Even though a large number of Turkish people are taught English at school, much like we often learn French or Spanish, their knowledge might be quite limited (as our French or Spanish might be). So to make it easier for you with basic requests and enquiries, why not learn a few simple Turkish words and phrases?
English - Turkish - Pronunciation
Hello - Merhaba - MEHR-ha-bah
What is your name - Adiniz ne - Ah-duh-nuz neh
My name is - Adim - Ah-dum How are you - Nasilsiniz - Nah-suhl-suh-nuz
I'm fine thank you - Iyiyim tesekkur ederim - ee-yee-yim tesh-ek-kewr eh-der-eem
Yes - Evet - Eh-vet
No - Hayir - Hay-yur
Please - L?tfen - Loot-fen Thanks - Mersi - Mer-see
Where is the/a - nerede - neh-red-eh
Bus Station - Otogar - Oh-toh-gar
Toilet - Tuvalet - Too-vah-let
Airport - havaalani - Hav-ah-ah-lah-nuh
Water - Su - Soo
Left - Sol - Soul
Right - sag - Saah
Straight ahead - dogru - Doh-roo
Whilst visiting Turkey you'll find that there are plenty of Bazaars to explore. These will sell items such as hand crafted souvenirs, carpets and antiques. Around here haggling is a traditional way of buying, and so it might be an idea to brush up on your bargaining skills so that you can make sure you manage to get the best deals on your desired items.
Although to some this may seem a hassle it's truly a fun and sociable way to spend a day shopping, getting involved with the Turkish culture and feeling proud when you walk away with some great items for savvy prices. Some tips for haggling would be to firstly check out the competition, and get to know the general market prices. Also, never feel pressured to buy anything you don't want. Haggling should be an enjoyable experience, not a pressured one.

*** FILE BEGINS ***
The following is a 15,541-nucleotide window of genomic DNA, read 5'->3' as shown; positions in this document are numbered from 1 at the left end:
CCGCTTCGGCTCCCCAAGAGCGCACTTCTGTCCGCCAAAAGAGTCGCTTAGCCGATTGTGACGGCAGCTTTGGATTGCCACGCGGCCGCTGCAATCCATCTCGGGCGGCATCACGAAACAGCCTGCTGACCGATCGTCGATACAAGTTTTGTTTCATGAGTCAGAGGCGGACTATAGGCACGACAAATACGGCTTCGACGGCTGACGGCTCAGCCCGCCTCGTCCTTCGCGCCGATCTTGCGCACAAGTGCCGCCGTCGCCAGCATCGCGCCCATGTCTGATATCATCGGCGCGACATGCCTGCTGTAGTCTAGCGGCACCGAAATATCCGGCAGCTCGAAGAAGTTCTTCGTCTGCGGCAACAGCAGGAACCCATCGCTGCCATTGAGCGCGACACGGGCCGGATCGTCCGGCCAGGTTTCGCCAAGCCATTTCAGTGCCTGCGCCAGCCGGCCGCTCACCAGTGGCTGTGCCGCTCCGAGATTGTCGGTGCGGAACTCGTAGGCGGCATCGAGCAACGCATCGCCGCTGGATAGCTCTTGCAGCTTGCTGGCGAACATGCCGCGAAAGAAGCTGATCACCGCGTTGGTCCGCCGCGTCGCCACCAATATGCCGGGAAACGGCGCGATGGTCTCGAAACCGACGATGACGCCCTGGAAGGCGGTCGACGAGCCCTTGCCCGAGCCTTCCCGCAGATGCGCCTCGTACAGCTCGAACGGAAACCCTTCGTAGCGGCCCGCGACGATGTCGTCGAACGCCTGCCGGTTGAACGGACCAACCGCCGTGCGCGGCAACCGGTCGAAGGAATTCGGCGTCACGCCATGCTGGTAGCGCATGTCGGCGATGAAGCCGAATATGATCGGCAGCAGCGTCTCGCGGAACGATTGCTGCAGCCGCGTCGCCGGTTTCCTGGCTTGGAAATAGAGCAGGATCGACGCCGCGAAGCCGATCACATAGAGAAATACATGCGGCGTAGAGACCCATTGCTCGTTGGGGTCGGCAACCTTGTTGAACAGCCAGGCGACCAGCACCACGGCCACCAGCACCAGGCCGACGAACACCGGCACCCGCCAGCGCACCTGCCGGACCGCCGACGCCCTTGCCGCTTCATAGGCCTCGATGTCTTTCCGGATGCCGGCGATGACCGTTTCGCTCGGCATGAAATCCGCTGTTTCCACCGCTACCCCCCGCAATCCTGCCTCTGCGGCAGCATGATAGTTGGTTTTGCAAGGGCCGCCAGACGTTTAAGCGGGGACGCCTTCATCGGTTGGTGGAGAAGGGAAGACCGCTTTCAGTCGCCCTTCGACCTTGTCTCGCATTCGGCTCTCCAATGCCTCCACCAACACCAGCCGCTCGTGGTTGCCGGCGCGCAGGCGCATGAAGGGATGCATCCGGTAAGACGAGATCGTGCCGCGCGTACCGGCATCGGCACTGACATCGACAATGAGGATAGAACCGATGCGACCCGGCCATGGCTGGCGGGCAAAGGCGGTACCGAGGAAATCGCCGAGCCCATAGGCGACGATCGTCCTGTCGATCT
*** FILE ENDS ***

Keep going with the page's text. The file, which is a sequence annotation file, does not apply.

Tipping is mostly optional in Turkey, though is expected for certain services. It is of course preferable to tip in the Turkish lira currency. In most restaurants a 5-10% tip should be fine, though in a more expensive restaurant a 10-15% is usually better. If trying out a Turkish Bath then a 15% tip is the standard. Taxi fares are often rounded up to a whole amount by customers, though the drivers do not expect any tip.
Traditional Sports in Turkey
Oil wrestling is a Turkish national sport and dates back to the Persian era beginning in 1065 BC however it wasn't established as a sport until much later during the Ottoman period. Legend has it that the Sultan saw two men wrestling for fun after a campaign to capture Thrace, and decided that they would continue their match during the annual Spring Festival where they wrestled all day and eventually both died of exhaustion. After their burial several springs appeared at the site and oil wrestling tournaments became a tradition in the province. The city of Edirne, the capital of the Ottoman Empire for over 90 years is now the location of an annual oil wresting tournament called the Edirne Kirkpinar, established in 1362.
Because of the long tradition of oil wrestling in Turkey, the wrestling season lasts for eight months of the year, and professionals can earn a large amount of money for winning, and often train apprentices who continue their work when they retire. The wrestlers (known as pehlivan) are easily identifiable for their traditional leather trousers that fall just below the knee, which are made of either water buffalo hide or calfskin. Oil wrestling is the oldest running sanctioned sport in the world and is also now popular in the Netherlands and Japan.
Turkish Javelin is another ancient sport that has been played for centuries. Initially played as an Ottoman war game, Turkish javelin (or Jereed) was played during ceremonies and is considered the oldest Turkish equestrian sport. As it was previously a very dangerous sport, it was banned in 1826 but its popularity persevered, but has been limited in modern times to Anatolia where it is played during weddings and festivals. In a Jereed game there are two teams of 6-12 players who start on opposite ends of a field and throw their javelins whilst chasing and retreating from opposing players in a fast paced game. Points are gained for out-riding or hitting an opponent as well as catching an opposing javelin.